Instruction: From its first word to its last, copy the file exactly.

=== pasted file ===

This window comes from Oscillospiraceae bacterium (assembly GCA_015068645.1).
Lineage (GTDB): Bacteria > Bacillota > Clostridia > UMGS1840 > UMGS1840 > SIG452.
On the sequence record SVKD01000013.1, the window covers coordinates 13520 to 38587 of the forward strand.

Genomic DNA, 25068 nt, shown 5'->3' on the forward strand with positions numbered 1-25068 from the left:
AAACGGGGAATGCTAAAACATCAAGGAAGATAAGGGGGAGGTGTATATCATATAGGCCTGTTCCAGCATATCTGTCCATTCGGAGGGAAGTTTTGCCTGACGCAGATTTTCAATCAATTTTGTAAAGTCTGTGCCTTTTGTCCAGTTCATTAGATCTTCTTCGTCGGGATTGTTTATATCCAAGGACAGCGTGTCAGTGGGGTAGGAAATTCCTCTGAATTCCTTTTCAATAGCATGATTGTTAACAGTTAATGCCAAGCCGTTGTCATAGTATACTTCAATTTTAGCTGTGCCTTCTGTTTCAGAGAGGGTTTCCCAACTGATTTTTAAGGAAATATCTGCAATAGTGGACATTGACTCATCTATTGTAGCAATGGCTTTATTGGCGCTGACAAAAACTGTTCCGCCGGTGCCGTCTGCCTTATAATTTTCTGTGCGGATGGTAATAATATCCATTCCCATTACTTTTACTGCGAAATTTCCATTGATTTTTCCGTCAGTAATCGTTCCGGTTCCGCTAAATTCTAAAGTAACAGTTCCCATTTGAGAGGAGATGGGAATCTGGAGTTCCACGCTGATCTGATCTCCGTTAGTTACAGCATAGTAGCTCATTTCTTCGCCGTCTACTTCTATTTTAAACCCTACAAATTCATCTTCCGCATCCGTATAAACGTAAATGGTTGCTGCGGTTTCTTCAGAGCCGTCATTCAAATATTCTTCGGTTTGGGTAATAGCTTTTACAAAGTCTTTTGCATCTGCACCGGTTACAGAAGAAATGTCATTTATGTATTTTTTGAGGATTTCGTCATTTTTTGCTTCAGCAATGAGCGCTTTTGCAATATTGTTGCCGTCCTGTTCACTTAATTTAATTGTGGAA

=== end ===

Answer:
This window comes from Oscillospiraceae bacterium (assembly GCA_015068645.1).
Lineage (GTDB): Bacteria > Bacillota > Clostridia > UMGS1840 > UMGS1840 > SIG452.
On the sequence record SVKD01000013.1, the window covers coordinates 13520 to 38587 of the forward strand.

Genomic DNA, 25068 nt, shown 5'->3' on the forward strand with positions numbered 1-25068 from the left:
AAACGGGGAATGCTAAAACATCAAGGAAGATAAGGGGGAGGTGTATATCATATAGGCCTGTTCCAGCATATCTGTCCATTCGGAGGGAAGTTTTGCCTGACGCAGATTTTCAATCAATTTTGTAAAGTCTGTGCCTTTTGTCCAGTTCATTAGATCTTCTTCGTCGGGATTGTTTATATCCAAGGACAGCGTGTCAGTGGGGTAGGAAATTCCTCTGAATTCCTTTTCAATAGCATGATTGTTAACAGTTAATGCCAAGCCGTTGTCATAGTATACTTCAATTTTAGCTGTGCCTTCTGTTTCAGAGAGGGTTTCCCAACTGATTTTTAAGGAAATATCTGCAATAGTGGACATTGACTCATCTATTGTAGCAATGGCTTTATTGGCGCTGACAAAAACTGTTCCGCCGGTGCCGTCTGCCTTATAATTTTCTGTGCGGATGGTAATAATATCCATTCCCATTACTTTTACTGCGAAATTTCCATTGATTTTTCCGTCAGTAATCGTTCCGGTTCCGCTAAATTCTAAAGTAACAGTTCCCATTTGAGAGGAGATGGGAATCTGGAGTTCCACGCTGATCTGATCTCCGTTAGTTACAGCATAGTAGCTCATTTCTTCGCCGTCTACTTCTATTTTAAACCCTACAAATTCATCTTCCGCATCCGTATAAACGTAAATGGTTGCTGCGGTTTCTTCAGAGCCGTCATTCAAATATTCTTCGGTTTGGGTAATAGCTTTTACAAAGTCTTTTGCATCTGCACCGGTTACAGAAGAAATGTCATTTATGTATTTTTTGAGGATTTCGTCATTTTTTGCTTCAGCAATGAGCGCTTTTGCAATATTGTTGCCGTCCTGTTCACTTAATTTAATTGTGGAA